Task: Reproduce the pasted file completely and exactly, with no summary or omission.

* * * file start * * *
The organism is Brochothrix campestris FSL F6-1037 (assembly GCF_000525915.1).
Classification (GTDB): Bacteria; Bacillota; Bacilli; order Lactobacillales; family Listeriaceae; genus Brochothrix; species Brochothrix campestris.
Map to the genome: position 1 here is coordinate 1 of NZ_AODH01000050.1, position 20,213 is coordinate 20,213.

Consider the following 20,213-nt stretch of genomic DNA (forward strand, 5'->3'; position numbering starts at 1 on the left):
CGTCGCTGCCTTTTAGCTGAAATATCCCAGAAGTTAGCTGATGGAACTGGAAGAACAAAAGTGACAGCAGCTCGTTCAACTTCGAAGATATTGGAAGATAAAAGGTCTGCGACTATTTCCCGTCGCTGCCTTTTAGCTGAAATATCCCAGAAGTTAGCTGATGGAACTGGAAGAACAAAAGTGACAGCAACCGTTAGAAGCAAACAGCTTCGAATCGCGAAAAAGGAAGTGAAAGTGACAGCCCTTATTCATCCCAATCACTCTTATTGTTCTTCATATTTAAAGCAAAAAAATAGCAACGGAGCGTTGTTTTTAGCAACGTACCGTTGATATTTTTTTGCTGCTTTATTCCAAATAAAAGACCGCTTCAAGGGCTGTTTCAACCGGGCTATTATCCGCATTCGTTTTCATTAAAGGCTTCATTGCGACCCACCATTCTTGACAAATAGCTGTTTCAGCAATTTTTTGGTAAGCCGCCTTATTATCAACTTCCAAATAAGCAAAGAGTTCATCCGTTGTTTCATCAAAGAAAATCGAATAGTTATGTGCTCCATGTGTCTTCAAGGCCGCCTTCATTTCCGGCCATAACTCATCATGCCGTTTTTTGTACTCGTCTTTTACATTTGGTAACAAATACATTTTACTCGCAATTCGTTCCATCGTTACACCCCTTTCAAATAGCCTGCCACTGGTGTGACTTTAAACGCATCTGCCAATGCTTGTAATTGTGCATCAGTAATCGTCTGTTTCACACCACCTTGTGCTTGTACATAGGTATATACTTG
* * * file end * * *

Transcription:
The organism is Brochothrix campestris FSL F6-1037 (assembly GCF_000525915.1).
Classification (GTDB): Bacteria; Bacillota; Bacilli; order Lactobacillales; family Listeriaceae; genus Brochothrix; species Brochothrix campestris.
Map to the genome: position 1 here is coordinate 1 of NZ_AODH01000050.1, position 20,213 is coordinate 20,213.

Consider the following 20,213-nt stretch of genomic DNA (forward strand, 5'->3'; position numbering starts at 1 on the left):
CGTCGCTGCCTTTTAGCTGAAATATCCCAGAAGTTAGCTGATGGAACTGGAAGAACAAAAGTGACAGCAGCTCGTTCAACTTCGAAGATATTGGAAGATAAAAGGTCTGCGACTATTTCCCGTCGCTGCCTTTTAGCTGAAATATCCCAGAAGTTAGCTGATGGAACTGGAAGAACAAAAGTGACAGCAACCGTTAGAAGCAAACAGCTTCGAATCGCGAAAAAGGAAGTGAAAGTGACAGCCCTTATTCATCCCAATCACTCTTATTGTTCTTCATATTTAAAGCAAAAAAATAGCAACGGAGCGTTGTTTTTAGCAACGTACCGTTGATATTTTTTTGCTGCTTTATTCCAAATAAAAGACCGCTTCAAGGGCTGTTTCAACCGGGCTATTATCCGCATTCGTTTTCATTAAAGGCTTCATTGCGACCCACCATTCTTGACAAATAGCTGTTTCAGCAATTTTTTGGTAAGCCGCCTTATTATCAACTTCCAAATAAGCAAAGAGTTCATCCGTTGTTTCATCAAAGAAAATCGAATAGTTATGTGCTCCATGTGTCTTCAAGGCCGCCTTCATTTCCGGCCATAACTCATCATGCCGTTTTTTGTACTCGTCTTTTACATTTGGTAACAAATACATTTTACTCGCAATTCGTTCCATCGTTACACCCCTTTCAAATAGCCTGCCACTGGTGTGACTTTAAACGCATCTGCCAATGCTTGTAATTGTGCATCAGTAATCGTCTGTTTCACACCACCTTGTGCTTGTACATAGGTATATACTTG